Documents donated by the family of Peter and Rose Townsend, includingbooklets, newspaper cuttings, newsletters, reports and translated articles relating toChina, from the 1940s to the 1990s.
Peter and Rose Townsend Archive
Scope and Content
Administrative / Biographical History
The documents include booklets, newspaper cuttings, newsletters, reports andtranslated articles relating to China, including many items dating from the early 1950sconcerning the Cultural Revolution.
Peter Townsend was born on 24th August, 1919 at Canterbury, the son of a Harley Street dentist who was also a Quaker and socialist. His interest in China was awakened at the age of 8 or 9 by a talk given by a visiting Chinese politician. After attending King’s School, Canterbury, he went up to Worcester College, Oxford, to read history. After his first year, he did not return, preferring instead to volunteer for the Friends’ Ambulance Unit in 1939. He hoped to go to China with the Unit, and began to learn Mandarin before setting sail from England in 1941. He arrived in Singapore and then Rangoon in the midst of Japanese air raids, then drove a truck along the Burma Road to Kunming in southwest China.
After a short spell of work in the local hospital, Townsend was invited to become the English secretary at the northwest headquarters of the Chinese Industrial Cooperatives in Baoji, Sha’anxi province. These co-operatives were small-scale industrial units supported by foreign charities but highly unpopular with the Kuomintang government. In 1943, Townsend moved to a post in Chengdu in West China, overseeing the use of foreign relief funds to the co-operatives, then in 1945 herelocated to Shanghai where his work involved advertising the social and economicbenefits of the co-operatives to influential people, who included Chou Enlai and MaoZedong.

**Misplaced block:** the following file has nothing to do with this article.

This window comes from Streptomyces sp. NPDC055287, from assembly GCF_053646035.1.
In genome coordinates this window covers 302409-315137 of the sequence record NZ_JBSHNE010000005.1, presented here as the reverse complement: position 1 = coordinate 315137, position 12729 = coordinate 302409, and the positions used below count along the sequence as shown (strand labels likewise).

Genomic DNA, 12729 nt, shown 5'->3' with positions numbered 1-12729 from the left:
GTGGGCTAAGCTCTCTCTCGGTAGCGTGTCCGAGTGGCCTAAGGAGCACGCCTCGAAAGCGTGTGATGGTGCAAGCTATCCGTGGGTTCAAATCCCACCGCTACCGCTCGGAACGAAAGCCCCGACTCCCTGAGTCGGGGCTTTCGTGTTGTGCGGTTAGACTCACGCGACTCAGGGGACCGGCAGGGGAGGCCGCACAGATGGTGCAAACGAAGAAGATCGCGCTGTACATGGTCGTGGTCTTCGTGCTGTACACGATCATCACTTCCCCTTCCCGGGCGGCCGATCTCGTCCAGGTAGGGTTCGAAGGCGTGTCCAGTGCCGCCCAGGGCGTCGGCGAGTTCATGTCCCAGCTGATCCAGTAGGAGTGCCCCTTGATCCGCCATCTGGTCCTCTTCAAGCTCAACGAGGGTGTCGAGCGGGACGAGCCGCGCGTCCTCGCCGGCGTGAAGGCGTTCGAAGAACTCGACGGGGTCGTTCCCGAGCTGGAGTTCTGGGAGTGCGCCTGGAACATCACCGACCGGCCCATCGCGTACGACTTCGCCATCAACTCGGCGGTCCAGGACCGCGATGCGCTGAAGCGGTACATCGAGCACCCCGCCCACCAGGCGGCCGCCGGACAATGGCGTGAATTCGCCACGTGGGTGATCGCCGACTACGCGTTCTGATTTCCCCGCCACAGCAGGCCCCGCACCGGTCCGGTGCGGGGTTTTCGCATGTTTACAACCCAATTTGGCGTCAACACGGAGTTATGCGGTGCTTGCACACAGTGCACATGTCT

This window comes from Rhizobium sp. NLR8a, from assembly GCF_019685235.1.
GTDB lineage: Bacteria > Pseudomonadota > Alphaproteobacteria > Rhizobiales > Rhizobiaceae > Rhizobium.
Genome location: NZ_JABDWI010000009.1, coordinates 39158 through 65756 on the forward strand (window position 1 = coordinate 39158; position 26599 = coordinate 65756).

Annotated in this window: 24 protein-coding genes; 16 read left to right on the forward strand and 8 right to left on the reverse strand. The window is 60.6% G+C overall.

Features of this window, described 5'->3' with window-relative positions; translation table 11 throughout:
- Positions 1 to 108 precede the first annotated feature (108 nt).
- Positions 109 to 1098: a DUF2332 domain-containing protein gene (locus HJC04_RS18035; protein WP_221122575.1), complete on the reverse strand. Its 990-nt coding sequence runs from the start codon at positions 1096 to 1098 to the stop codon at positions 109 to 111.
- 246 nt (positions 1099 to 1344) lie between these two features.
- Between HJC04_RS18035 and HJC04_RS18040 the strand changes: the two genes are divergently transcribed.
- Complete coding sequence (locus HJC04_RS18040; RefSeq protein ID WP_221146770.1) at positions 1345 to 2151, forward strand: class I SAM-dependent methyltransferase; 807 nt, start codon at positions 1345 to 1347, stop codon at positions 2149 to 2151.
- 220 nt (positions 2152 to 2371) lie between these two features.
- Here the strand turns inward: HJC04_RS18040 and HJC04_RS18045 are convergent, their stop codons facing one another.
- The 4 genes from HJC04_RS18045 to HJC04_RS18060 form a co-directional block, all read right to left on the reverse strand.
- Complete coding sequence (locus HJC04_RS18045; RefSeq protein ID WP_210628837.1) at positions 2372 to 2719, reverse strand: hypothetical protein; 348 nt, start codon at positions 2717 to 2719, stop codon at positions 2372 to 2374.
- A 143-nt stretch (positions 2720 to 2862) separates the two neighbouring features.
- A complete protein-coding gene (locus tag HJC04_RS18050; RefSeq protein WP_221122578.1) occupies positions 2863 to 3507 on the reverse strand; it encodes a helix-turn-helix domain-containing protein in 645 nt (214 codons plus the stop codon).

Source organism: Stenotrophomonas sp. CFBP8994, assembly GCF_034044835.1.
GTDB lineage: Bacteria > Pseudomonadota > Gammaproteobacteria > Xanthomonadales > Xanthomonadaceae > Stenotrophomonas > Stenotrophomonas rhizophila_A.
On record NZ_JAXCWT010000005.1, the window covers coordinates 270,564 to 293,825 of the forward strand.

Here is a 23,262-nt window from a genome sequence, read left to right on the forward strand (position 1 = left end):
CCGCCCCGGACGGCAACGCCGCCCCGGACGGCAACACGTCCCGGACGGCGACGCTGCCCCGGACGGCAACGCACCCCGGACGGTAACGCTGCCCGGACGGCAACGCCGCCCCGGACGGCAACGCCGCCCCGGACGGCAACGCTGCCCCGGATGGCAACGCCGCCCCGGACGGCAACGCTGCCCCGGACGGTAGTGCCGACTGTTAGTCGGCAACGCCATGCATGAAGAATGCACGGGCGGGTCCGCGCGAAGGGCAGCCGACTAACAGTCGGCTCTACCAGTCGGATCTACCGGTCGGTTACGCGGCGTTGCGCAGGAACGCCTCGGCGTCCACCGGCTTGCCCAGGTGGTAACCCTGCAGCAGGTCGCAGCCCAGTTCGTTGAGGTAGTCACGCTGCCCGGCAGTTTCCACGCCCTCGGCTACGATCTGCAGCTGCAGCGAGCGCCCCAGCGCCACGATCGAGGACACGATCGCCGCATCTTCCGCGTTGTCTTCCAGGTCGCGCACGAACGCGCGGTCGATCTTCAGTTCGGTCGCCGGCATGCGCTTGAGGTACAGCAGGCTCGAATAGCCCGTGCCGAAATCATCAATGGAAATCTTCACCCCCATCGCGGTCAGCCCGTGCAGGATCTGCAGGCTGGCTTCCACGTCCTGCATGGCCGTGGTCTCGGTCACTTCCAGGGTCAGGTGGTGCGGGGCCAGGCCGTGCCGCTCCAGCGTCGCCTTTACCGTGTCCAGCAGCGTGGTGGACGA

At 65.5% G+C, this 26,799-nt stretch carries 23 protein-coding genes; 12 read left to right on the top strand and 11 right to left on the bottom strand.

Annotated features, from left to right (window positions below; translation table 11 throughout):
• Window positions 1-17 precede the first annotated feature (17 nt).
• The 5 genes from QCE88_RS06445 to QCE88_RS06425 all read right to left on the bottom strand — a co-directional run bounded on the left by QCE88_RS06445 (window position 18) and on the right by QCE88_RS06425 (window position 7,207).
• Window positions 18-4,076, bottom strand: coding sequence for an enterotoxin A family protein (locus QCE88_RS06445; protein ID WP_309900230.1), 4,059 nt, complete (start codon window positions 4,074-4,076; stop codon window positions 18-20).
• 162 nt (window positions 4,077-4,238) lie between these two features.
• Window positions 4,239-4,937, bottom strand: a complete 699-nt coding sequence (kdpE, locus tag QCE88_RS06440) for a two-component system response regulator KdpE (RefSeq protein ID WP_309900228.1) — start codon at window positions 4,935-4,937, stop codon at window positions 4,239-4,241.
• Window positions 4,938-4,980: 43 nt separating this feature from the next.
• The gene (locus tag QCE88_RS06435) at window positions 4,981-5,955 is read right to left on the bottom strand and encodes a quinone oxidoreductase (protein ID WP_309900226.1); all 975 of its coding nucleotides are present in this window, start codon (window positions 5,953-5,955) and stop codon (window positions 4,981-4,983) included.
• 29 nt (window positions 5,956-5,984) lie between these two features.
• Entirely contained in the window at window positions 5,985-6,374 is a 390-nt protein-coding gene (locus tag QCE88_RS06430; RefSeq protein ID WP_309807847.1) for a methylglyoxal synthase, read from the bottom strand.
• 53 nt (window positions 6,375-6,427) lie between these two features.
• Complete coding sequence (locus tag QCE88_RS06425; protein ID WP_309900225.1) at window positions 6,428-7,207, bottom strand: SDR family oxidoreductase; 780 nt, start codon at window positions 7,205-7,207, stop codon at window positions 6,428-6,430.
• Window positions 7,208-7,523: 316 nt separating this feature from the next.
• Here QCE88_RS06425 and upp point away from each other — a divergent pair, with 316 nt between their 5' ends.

In 1947, Townsend married Rose Yardumian, an Armenian American journalist for the English-language daily newspaper People’s China. By then, Peter Townsend was also working as a journalist, sending regular articles about China to the New Statesman. By the end of 1949, the Townsends had become sufficiently concerned about the future for foreigners in the People’s Republic to decide, reluctantly, to leave for London. Initially, Rose trained as teacher while Peter edited the magazine China Monthly and in 1955 published the book China Phoenix giving a favourable view of the revolution.
Between 1964 and 1976, Peter Townsend was editor of the monthly art journal Studio, and later founded two further art periodicals, Art Monthly and Art Monthly Australia.
Rose died in 1990, and Peter in 2006, leaving two daughters.
Conditions Governing Access
Available to all researchers, by appointment
Donated in June 2007
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